Save Your Kisses For Me
Save Your Kisses For Me was David Kerby-Kendall’s first play, originally staged in 2007. This is a performed reading of a new version. The play is a study of the difference between male and female friendships and what happens when two ‘straight’ men break down the macho, territorial boundaries and find a deep, emotional love for each other.
Women don’t need to break down these boundaries; they are open from the first moment of meeting; no conversations are off limits, tactility is easy and natural. Men generally have to work at this ease of behaviour (unless they are halfway down their fifth pint). These, of course, are clichés but, unfortunately still exist to an extent today.
Sam and Alex journey through the various stages of friendship until they realise that there are no boundaries left and what they feel for each other, is a deep and true Love. Women would just acknowledge this and continue, but the default next stage for men is sex.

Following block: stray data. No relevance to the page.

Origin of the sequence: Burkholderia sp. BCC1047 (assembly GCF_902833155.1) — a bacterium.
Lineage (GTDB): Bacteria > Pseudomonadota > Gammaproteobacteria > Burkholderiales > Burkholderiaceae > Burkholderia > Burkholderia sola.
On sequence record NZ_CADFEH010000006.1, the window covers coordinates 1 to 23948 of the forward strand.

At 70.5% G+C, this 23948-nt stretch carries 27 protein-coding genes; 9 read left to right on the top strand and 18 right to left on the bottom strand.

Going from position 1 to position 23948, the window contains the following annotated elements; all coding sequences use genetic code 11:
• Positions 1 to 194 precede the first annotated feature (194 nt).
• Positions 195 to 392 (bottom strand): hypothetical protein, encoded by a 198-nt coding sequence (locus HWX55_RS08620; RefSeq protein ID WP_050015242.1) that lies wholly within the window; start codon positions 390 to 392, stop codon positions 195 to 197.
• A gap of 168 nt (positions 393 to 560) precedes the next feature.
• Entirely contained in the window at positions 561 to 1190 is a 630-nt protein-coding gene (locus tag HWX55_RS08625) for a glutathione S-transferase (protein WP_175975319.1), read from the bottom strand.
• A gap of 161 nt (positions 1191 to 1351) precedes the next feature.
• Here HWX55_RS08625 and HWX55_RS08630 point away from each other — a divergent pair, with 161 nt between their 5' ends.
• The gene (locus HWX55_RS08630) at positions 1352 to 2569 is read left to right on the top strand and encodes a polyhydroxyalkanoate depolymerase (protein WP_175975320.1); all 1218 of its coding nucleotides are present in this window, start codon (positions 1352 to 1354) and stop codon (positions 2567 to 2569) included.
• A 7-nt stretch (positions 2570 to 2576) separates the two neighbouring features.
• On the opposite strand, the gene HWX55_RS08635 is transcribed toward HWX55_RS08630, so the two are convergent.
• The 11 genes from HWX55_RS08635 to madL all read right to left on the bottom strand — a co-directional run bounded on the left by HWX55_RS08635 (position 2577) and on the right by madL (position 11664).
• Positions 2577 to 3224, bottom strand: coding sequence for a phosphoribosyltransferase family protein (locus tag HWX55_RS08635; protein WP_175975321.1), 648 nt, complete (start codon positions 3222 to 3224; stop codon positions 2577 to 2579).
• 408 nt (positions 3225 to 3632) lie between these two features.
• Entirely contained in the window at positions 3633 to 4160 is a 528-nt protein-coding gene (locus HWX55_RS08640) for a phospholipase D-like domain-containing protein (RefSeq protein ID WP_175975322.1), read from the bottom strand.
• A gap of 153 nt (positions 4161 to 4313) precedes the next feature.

So the boys must fight their consciences and natural instincts to decide whether they admit to this full Love and the impact this would have on their girlfriends, whom they still love. And, of course, should their love become physical, Julie and Karen must decide how they react should they find out.
Although a comedy, Save Your Kisses For Me is a poignant look at the way we label society (gay, straight, male, female, etc) and how this imbues the way we feel we should behave, and the joy and pain that can produce.
Theatre Company Reviews:
THE SPECTATOR July 2007
David Kerby-Kendall’s witty new flatshare comedy is a warm-hearted satire which modulates sharply into a melodrama about fidelity, bisexuality and free love. Despite the shift of gear, the show has an emotional integrity that’s highly satisfying.
WHATSONSTAGE July 2007
Save Your Kisses For Me is a smart, witty take on life and relationships, and how even stable ones of many years standing are never quite as straightforward as they might appear.